The Leica lens, E. Leitz Wetzlar “Summar” 50mm (5cm) f/2 is notorious for having internal haze, clouding images sometimes giving a desired warmth called “Leica Glow”. Some desire it for using as a portrait lens or other such use as the effect is warranted.
Before I show you how I got my 1939 Leica Summar lens apart to clean the haze, I first cleaned some kind of dried gunk on the front element that resembled very bad cleaning marks.
I had seen it before on my former 1936 Summar and other people complaining about their’s calling it cleaning marks, so it must be a somewhat common thing. This time it was more crusty, uneven looking that led me to believe it wasn’t just the glass itself.
After completing the service, cleaning, repair, adjustment on the 1936 Leica IIIa, I shot a test roll to see if everything was working as it should. There are a lot of things that can be wrong on an 80 year old camera. A test roll can show if the film is advancing correctly, getting the proper space between images on the negative, shutter speeds are correct, the rangefinder and lens are in good sync so the images come out good and clear. etc…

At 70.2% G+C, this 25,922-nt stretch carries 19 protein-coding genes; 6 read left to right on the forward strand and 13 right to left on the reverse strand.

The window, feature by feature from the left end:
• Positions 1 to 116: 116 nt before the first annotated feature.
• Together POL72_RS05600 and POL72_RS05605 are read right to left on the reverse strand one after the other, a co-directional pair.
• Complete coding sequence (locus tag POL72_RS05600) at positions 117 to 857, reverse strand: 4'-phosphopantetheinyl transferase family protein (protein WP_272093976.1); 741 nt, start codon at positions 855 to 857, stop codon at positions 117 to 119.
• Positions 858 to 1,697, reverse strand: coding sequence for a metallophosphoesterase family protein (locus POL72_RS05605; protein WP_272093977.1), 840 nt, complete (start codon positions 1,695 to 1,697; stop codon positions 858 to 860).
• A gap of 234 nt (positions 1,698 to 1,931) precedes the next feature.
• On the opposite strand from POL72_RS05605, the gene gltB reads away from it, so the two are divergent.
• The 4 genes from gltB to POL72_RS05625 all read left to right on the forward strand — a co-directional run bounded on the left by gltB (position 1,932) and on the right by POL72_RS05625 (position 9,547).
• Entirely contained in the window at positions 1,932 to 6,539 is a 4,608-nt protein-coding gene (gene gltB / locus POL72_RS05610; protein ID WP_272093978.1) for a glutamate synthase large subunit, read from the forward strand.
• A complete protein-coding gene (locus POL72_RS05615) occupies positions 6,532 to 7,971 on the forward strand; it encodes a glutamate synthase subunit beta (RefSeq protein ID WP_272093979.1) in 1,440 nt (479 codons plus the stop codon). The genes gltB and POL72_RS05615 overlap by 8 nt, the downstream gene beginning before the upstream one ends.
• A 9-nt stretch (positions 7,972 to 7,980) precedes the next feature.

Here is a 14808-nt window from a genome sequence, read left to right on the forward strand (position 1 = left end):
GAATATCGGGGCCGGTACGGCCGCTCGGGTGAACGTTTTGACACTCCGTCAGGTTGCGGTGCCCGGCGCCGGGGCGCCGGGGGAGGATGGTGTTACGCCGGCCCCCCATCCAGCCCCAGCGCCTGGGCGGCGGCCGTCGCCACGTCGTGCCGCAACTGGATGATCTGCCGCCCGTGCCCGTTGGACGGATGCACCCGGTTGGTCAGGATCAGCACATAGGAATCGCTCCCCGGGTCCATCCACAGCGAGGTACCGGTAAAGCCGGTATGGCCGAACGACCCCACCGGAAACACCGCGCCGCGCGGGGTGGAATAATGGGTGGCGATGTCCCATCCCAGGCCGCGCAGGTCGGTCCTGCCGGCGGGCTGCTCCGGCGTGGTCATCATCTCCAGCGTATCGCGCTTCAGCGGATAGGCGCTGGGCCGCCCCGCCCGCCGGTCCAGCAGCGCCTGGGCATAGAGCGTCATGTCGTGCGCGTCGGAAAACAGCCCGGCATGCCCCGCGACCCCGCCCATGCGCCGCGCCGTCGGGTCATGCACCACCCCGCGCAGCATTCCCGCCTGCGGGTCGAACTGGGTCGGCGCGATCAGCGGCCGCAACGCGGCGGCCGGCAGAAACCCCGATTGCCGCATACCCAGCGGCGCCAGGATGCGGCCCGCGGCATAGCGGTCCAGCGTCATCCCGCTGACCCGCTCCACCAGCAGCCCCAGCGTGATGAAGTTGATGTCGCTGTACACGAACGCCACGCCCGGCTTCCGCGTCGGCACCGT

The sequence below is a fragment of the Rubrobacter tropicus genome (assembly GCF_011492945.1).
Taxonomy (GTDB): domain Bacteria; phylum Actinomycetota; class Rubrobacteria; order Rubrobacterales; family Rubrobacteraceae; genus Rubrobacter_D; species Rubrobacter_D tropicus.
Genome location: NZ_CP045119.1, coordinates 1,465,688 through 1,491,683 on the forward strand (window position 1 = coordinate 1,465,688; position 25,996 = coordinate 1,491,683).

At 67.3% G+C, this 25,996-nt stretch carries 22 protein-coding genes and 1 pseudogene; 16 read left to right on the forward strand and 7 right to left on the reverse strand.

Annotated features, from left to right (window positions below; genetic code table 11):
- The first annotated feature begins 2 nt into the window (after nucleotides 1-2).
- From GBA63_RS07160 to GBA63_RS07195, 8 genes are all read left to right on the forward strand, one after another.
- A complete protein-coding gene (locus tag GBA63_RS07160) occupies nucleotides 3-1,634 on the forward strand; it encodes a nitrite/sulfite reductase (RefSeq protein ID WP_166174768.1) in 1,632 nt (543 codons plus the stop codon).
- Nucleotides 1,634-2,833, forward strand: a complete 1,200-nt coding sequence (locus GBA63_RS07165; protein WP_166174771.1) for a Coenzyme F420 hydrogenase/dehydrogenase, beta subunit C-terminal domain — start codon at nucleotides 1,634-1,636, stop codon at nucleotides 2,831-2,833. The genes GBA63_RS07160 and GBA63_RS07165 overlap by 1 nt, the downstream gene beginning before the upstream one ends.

The first test roll showed that the shutter was at the right speed but on the faster speeds, it was not adjusted correctly. The second or “closing” curtain was catching up with the first curtain part way across the film area.
Before giving my Leica IIIa a semi-complete CLA, I want to tackle the slow speeds being sluggish problem. Thanks to the Internet, I found a few sites that explained how truly easy it is. I mean, anybody can do this task and perhaps bring their 75-80 year old camera back to it’s former glory.
Two screws to get started is all it takes. The hardest part is putting it back in and that just takes some dexterity. This method is possible without a complete removal of the body shell as is needed for the newer IIIb. IIIc, IIIf, IIIg, but if you are planing a shell removal for whatever reason, CLA, investigation of a problem or the like, then by all means, wait until then, it would just be easier to put it back in but taking it out makes no difference.
Giving my 1936 Leica IIIa a CLA. It basically works fine, the shutter fires on all speeds but the slow speeds are sluggish. The curtains have previously been changed, maybe even twice in it’s 78 year history and look good. Overall there is brassing on the top and bottom plates but from normal heavy usage telling me it was well loved. From what I can see, the inside looks clean-ish, no major rust or anything like that.
Above, showing the external condition, dirt and a reddish oxidation to the Vulcanite (red circle) and dirty internal glass.